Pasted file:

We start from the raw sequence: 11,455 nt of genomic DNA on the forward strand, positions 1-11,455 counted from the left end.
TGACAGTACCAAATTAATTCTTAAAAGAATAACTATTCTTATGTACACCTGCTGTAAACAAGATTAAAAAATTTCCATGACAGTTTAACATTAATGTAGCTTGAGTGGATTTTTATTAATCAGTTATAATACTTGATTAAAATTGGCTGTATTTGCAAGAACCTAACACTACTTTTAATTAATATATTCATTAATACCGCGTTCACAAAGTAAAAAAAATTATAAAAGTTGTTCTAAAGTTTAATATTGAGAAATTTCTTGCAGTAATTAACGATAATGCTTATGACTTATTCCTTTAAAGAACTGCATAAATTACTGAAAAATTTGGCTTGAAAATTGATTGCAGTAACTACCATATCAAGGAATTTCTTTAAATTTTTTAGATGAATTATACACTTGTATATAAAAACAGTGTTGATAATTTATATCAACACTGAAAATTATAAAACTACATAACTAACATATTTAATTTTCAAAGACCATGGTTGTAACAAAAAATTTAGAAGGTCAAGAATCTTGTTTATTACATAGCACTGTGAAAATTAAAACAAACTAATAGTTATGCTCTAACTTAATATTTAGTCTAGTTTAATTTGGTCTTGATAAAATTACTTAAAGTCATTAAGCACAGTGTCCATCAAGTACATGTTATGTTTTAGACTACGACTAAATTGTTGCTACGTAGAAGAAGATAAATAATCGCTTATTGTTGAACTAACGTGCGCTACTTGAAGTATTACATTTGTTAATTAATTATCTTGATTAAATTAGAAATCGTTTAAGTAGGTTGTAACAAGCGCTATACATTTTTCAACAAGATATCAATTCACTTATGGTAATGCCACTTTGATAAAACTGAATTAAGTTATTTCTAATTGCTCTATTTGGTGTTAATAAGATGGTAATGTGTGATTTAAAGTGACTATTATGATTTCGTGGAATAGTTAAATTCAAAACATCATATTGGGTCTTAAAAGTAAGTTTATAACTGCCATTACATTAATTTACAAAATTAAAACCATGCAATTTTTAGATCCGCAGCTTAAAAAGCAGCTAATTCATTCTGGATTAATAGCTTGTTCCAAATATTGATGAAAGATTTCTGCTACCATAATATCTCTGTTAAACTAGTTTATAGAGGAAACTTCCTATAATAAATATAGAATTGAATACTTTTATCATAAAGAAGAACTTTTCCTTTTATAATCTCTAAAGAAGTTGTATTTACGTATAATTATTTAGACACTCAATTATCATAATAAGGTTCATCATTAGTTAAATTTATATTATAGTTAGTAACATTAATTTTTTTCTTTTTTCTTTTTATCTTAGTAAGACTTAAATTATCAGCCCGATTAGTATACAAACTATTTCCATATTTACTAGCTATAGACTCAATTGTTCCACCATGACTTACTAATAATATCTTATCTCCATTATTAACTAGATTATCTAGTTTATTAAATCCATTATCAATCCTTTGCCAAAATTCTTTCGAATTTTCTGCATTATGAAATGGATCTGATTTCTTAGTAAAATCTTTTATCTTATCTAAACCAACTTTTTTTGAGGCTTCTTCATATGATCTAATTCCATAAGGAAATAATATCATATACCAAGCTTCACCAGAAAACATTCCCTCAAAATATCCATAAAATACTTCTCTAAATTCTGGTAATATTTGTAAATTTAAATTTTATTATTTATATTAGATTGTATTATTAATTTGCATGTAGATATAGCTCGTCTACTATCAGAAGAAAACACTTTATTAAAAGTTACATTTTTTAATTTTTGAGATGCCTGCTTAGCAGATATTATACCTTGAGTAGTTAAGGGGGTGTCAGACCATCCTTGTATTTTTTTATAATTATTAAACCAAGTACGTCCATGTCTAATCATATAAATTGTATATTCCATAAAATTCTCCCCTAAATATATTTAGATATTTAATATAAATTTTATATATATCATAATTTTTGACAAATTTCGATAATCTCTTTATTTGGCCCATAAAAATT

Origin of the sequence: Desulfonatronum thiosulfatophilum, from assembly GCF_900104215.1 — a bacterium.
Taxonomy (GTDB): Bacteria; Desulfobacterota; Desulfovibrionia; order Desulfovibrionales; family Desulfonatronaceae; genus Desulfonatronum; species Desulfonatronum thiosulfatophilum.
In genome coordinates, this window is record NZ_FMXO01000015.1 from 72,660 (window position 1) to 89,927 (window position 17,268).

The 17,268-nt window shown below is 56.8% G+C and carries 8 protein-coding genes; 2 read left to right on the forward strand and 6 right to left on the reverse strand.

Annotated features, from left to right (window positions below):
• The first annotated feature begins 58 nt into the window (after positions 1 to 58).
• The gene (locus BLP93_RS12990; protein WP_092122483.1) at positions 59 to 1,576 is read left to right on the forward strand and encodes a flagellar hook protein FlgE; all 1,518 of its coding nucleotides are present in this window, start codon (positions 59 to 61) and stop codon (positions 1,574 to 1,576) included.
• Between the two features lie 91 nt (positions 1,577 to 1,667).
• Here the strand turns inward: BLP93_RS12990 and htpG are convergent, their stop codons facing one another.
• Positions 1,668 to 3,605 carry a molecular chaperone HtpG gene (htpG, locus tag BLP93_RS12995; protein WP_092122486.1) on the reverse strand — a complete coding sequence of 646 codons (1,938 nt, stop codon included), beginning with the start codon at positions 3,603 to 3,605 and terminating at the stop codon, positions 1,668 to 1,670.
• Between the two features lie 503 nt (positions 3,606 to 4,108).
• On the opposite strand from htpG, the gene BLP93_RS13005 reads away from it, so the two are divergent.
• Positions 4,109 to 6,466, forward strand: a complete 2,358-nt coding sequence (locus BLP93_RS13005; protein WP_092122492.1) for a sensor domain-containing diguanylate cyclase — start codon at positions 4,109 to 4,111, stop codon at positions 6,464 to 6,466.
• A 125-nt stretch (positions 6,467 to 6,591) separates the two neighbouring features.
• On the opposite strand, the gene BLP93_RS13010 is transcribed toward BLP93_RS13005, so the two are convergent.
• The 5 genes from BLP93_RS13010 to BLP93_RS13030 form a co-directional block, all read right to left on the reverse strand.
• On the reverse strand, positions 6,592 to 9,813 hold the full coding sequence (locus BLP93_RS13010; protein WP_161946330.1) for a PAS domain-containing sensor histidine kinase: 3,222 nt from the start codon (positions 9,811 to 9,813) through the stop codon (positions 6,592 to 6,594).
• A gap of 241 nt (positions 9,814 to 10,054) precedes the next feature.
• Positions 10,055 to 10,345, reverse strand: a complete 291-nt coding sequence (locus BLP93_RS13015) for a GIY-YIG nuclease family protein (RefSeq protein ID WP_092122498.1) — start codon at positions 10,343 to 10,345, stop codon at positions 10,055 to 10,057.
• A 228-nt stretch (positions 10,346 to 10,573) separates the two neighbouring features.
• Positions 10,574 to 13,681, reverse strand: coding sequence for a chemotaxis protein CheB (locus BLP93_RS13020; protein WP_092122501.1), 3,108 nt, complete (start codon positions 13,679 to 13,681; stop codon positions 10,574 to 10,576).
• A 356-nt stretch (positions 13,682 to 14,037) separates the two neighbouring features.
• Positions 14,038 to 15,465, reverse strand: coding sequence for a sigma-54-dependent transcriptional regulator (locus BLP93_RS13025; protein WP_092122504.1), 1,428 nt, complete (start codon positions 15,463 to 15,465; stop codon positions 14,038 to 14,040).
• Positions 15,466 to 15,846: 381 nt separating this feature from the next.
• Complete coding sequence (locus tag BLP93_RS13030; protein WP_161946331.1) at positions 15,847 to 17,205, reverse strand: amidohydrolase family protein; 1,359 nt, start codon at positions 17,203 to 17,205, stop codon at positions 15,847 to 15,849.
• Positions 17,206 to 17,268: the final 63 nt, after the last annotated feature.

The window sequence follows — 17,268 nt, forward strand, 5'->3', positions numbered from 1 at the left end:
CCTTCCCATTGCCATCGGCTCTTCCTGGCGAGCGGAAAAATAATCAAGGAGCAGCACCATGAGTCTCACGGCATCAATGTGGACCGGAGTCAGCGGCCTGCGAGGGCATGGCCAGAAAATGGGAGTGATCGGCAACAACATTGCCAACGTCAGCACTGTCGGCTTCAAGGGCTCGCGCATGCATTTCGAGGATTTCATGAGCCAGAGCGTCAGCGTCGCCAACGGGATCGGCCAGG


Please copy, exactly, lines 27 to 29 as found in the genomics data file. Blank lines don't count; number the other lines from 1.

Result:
• Complete coding sequence (locus tag BLP93_RS13030; protein WP_161946331.1) at positions 15,847 to 17,205, reverse strand: amidohydrolase family protein; 1,359 nt, start codon at positions 17,203 to 17,205, stop codon at positions 15,847 to 15,849.
• Positions 17,206 to 17,268: the final 63 nt, after the last annotated feature.

The window sequence follows — 17,268 nt, forward strand, 5'->3', positions numbered from 1 at the left end: